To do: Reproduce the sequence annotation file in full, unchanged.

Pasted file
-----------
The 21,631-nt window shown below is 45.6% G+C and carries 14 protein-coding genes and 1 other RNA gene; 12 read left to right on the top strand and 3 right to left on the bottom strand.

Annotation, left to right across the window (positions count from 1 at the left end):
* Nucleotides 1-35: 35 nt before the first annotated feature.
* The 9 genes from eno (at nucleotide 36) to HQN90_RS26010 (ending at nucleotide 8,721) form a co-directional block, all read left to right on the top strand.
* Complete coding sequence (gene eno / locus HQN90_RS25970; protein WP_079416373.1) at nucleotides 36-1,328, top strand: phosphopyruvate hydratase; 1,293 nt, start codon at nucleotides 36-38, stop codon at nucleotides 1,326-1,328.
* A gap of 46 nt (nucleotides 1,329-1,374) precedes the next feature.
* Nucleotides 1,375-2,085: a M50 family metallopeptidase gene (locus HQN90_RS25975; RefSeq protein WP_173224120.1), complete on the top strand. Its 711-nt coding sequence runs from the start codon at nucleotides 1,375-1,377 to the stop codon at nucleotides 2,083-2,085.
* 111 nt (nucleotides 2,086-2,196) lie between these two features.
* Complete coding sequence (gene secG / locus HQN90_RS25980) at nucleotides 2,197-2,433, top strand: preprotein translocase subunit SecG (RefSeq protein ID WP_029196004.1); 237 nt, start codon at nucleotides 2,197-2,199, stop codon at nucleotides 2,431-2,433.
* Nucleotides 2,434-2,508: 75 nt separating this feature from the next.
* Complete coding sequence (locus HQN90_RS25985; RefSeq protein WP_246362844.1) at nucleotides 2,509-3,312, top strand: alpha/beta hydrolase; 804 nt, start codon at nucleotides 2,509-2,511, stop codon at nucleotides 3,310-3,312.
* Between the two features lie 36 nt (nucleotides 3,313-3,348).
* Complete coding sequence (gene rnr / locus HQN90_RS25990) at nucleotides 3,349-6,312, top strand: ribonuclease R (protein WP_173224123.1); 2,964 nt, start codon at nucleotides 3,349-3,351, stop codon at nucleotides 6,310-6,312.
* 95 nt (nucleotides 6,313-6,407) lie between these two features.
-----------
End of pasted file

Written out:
The 21,631-nt window shown below is 45.6% G+C and carries 14 protein-coding genes and 1 other RNA gene; 12 read left to right on the top strand and 3 right to left on the bottom strand.

Annotation, left to right across the window (positions count from 1 at the left end):
* Nucleotides 1-35: 35 nt before the first annotated feature.
* The 9 genes from eno (at nucleotide 36) to HQN90_RS26010 (ending at nucleotide 8,721) form a co-directional block, all read left to right on the top strand.
* Complete coding sequence (gene eno / locus HQN90_RS25970; protein WP_079416373.1) at nucleotides 36-1,328, top strand: phosphopyruvate hydratase; 1,293 nt, start codon at nucleotides 36-38, stop codon at nucleotides 1,326-1,328.
* A gap of 46 nt (nucleotides 1,329-1,374) precedes the next feature.
* Nucleotides 1,375-2,085: a M50 family metallopeptidase gene (locus HQN90_RS25975; RefSeq protein WP_173224120.1), complete on the top strand. Its 711-nt coding sequence runs from the start codon at nucleotides 1,375-1,377 to the stop codon at nucleotides 2,083-2,085.
* 111 nt (nucleotides 2,086-2,196) lie between these two features.
* Complete coding sequence (gene secG / locus HQN90_RS25980) at nucleotides 2,197-2,433, top strand: preprotein translocase subunit SecG (RefSeq protein ID WP_029196004.1); 237 nt, start codon at nucleotides 2,197-2,199, stop codon at nucleotides 2,431-2,433.
* Nucleotides 2,434-2,508: 75 nt separating this feature from the next.
* Complete coding sequence (locus HQN90_RS25985; RefSeq protein WP_246362844.1) at nucleotides 2,509-3,312, top strand: alpha/beta hydrolase; 804 nt, start codon at nucleotides 2,509-2,511, stop codon at nucleotides 3,310-3,312.
* Between the two features lie 36 nt (nucleotides 3,313-3,348).
* Complete coding sequence (gene rnr / locus HQN90_RS25990) at nucleotides 3,349-6,312, top strand: ribonuclease R (protein WP_173224123.1); 2,964 nt, start codon at nucleotides 3,349-3,351, stop codon at nucleotides 6,310-6,312.
* 95 nt (nucleotides 6,313-6,407) lie between these two features.